On March 21st I visited a gallery at the Albright Knox titled “Auto Herrera: Little Bits of Modernism”. Herrera is a Venezuelan artist who was born in 1959. He has a very loose style that incorporates collage into a variety of media. His art is very abstract expressionist and also a lot of his pieces are very large, and offer a very powerful feeling when seen in person.
One of the pieces I personally found to be very interesting was an Untitled piece that Herrera made in the year 2003. It is cartooney and very abstract at the same time. The whole piece was gigantic and took up roughly 20 feet of the wall. At a first glance it appeared to be just a gigantic, elaborate puke green dribble on the wall with loose form and construction, upon looking closer it was clear that a lot more was actually going on. Throughout the piece there are hidden cartoon elements taken from the classic movie “Snow White and the Seven Dwarves”. It was interesting seeing the subject reveal itself in the piece and slowly come out of the shadows. It was also interesting seeing the contrasting meaning behind what most might think is simply a green scribble as opposed to subjects from a movie that everyone adores and it was interesting to see those forms reveal themselves in the piece.
Another piece that was very interesting from this gallery was an untitled piece from 2006. The medium was graphite on and coffee stained on paper. The medium here is very interesting and unique and provides an interesting aesthetic that could not have been achieved any other way. The subject of the piece is Bambi drawn in graphite all over the piece. It you look around the outside, you will notice legs being drawn near the border of the piece. Like the last piece, it was interesting seeing the forms of the legs come out from the shadows and reveal themselves in the piece. The piece as a whole is very loose and organic and has an aesthetic that is very ashy. The legs that are drawn little contrast with the background and didn’t quite stand very much. I think this enhances the piece because as elements become clear, the piece changes over time for the viewer.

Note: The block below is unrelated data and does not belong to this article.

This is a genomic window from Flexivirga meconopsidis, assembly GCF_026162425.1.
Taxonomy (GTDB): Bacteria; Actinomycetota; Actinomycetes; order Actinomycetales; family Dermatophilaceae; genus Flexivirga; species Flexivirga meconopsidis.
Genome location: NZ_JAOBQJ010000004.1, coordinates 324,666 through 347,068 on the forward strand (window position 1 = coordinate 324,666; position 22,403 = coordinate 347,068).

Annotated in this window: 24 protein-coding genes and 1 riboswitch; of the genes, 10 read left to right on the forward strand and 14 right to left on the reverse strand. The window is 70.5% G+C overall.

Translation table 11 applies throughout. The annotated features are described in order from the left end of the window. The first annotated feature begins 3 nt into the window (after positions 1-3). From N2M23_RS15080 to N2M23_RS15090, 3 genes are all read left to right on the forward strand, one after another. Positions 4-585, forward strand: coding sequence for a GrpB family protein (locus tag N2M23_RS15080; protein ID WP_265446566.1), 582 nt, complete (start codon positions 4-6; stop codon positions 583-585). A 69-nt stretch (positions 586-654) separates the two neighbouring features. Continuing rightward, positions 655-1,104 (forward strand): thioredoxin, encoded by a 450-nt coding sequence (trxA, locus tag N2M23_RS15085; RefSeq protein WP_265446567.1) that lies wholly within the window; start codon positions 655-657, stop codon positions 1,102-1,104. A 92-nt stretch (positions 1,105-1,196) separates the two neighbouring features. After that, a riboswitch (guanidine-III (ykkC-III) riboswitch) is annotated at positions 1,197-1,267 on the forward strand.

Overall this gallery had a lot of interesting work that provided viewers with an interesting, refreshing experience that heavily conveyed abstract expressionism and was full of hidden subjects and meanings. This art proved to be very thought provoking and was like nothing that I had ever seen before. Juxtaposing cartoon images in a collage-like form with organic feeling shapes was an interesting aesthetic which helped the pieces to feel very playful and provided something that can only be described as beautiful.